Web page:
Over 2,000 cured patients still languish in mental hospitals: NHRC chief
As many as 2,000 cured patients are still housed in mental hospitals across the country even though it is detrimental for their health, National Human Rights Commission (NHRC) chairperson justice (retired) Arun Kumar Mishra said on Wednesday (July 26).
Speaking about the dismal state of mental institutions in the country and the poor implementation of the Mental Healthcare Act, 2017, Justice Mishra said several mental institutions have also been found be housing patients higher than their sanctioned strength and had medical facilities and hygiene standards below acceptable standards.
The NHRC chief made the revelations in his address during a national conference on mental health held at Delhi’s Vigyan Bhawan, in the presence of Union Minister of State for Health Bharti Pravin Pawar, among other dignitaries.
“A hospital is not a place where cured patients should be allowed to stay even for a single extra day,” Justice Mishra said.
‘900 cured patients in Bengal institutions’
In his address, Justice Mishra made a reference to a report prepared by the NHRC, based on visits made by teams of the commission and its special rapporteurs, from July 2022 to January 2023, of various mental healthcare institutions in the country.
“The report indicates that there are more than 2,000 cured patients in mental health hospitals when there should not be even one cured patient in a hospital. A hospital is not a place for a cured patient. But, the unfortunate situation is that half of them (over 900 patients) are housed in four hospitals in West Bengal. It is a travesty of justice,” the NHRC chief said.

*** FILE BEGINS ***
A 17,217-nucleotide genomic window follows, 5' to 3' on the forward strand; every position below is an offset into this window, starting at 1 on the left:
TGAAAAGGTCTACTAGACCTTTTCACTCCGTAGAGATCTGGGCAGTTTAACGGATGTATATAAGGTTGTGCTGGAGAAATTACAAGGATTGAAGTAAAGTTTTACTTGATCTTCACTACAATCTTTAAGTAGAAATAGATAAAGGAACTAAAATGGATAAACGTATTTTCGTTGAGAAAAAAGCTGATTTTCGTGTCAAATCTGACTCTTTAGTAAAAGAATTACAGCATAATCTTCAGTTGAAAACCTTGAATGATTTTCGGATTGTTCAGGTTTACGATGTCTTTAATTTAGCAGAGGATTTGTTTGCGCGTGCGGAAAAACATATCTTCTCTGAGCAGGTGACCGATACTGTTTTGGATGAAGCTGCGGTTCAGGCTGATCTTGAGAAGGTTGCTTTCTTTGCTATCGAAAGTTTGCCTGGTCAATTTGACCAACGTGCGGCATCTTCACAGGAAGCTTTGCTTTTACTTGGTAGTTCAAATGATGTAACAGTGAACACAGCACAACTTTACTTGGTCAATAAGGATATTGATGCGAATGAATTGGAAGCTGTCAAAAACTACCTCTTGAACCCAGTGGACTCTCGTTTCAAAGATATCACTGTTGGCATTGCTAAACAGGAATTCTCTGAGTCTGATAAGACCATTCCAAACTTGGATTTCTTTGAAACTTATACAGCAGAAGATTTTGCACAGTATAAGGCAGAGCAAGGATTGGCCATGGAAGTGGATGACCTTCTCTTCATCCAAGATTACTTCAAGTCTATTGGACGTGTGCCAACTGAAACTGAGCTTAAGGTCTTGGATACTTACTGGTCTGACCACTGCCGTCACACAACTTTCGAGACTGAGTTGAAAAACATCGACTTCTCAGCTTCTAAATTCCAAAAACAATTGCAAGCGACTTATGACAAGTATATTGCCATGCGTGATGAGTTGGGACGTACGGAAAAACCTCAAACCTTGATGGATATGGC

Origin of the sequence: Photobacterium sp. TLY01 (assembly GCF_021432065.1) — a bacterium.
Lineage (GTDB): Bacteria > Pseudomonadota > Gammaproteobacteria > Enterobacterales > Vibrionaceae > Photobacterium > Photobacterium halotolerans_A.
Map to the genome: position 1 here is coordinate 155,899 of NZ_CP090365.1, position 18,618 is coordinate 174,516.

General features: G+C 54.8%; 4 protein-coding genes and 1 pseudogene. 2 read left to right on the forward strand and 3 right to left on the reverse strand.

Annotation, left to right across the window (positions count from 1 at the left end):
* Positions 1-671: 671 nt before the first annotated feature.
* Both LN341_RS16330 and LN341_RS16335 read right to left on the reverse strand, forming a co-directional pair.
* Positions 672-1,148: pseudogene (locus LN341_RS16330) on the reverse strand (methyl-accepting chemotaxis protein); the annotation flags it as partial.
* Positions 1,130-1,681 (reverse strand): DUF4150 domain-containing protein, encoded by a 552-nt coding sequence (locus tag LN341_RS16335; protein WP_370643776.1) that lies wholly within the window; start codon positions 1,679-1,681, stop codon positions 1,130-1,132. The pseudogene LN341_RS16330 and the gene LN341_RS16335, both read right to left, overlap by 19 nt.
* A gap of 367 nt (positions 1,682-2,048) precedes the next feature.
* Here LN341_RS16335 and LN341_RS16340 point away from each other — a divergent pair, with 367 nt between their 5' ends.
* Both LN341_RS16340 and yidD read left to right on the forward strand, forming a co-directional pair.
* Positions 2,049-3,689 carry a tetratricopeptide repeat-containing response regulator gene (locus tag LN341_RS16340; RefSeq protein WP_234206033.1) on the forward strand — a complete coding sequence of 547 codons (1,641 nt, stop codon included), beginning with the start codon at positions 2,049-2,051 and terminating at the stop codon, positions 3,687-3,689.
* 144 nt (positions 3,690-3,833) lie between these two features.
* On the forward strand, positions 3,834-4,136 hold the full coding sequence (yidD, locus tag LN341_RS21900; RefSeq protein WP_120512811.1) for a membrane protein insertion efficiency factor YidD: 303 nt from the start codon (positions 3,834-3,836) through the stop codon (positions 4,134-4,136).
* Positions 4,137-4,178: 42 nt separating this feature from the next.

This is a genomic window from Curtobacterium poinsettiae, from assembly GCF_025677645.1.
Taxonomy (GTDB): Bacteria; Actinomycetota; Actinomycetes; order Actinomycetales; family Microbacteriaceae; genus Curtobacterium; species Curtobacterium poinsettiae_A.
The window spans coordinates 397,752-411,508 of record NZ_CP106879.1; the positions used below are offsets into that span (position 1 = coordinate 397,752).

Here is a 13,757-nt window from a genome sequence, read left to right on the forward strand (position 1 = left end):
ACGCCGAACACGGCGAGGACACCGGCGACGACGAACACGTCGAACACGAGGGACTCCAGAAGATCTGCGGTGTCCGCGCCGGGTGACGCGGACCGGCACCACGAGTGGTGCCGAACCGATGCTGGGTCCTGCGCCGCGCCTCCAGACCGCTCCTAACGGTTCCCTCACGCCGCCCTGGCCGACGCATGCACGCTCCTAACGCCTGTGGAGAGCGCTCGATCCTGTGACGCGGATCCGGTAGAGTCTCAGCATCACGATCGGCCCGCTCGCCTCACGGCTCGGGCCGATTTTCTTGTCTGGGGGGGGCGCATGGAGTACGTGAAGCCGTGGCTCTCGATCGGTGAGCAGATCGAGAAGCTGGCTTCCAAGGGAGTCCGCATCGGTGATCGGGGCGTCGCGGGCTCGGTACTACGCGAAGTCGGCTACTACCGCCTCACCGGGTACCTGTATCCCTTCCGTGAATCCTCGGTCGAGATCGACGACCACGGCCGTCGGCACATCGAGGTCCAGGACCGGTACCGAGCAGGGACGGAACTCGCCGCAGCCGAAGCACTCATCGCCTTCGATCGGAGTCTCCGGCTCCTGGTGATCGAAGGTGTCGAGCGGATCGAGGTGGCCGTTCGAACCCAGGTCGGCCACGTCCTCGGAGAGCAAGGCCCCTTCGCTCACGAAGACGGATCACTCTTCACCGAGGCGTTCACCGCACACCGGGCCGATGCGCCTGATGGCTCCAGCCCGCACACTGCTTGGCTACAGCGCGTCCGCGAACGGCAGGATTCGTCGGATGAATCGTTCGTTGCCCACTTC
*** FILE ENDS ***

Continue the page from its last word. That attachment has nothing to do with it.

In the recent past, the Commission visited the mental healthcare institutions and hospitals in Gwalior, Agra and Ranchi. The findings of the conditions in these institutions prompted the Commission to depute its special rapporteurs to visit all the 47 mental healthcare institutions in various states, officials said.
“Their findings resulted in a comprehensive report on the Status of Implementation of the Mental Healthcare Act, 2017 in the country and the related challenges. This report was released during the conference,” a senior official said.
‘Need to evoke empathy towards mental illness’
In his address, the NHRC chief also underlined that the society must “strive to eliminate mental health stigma and encourage open conversations that foster understanding and compassion”.
“We require empathy towards mental illness, not mere sympathy. Dignity in mental ill health conditions is to be protected. We aim to achieve dignity through the Mental Healthcare Act of 2017, which brought a paradigm shift in mental health care and aimed at protecting human rights and decriminalising suicide attempts,” he added.
Justice Mishra said mental hospitals should have a close-knit team of psychiatrists, clinical psychologists, social workers and nursing staff.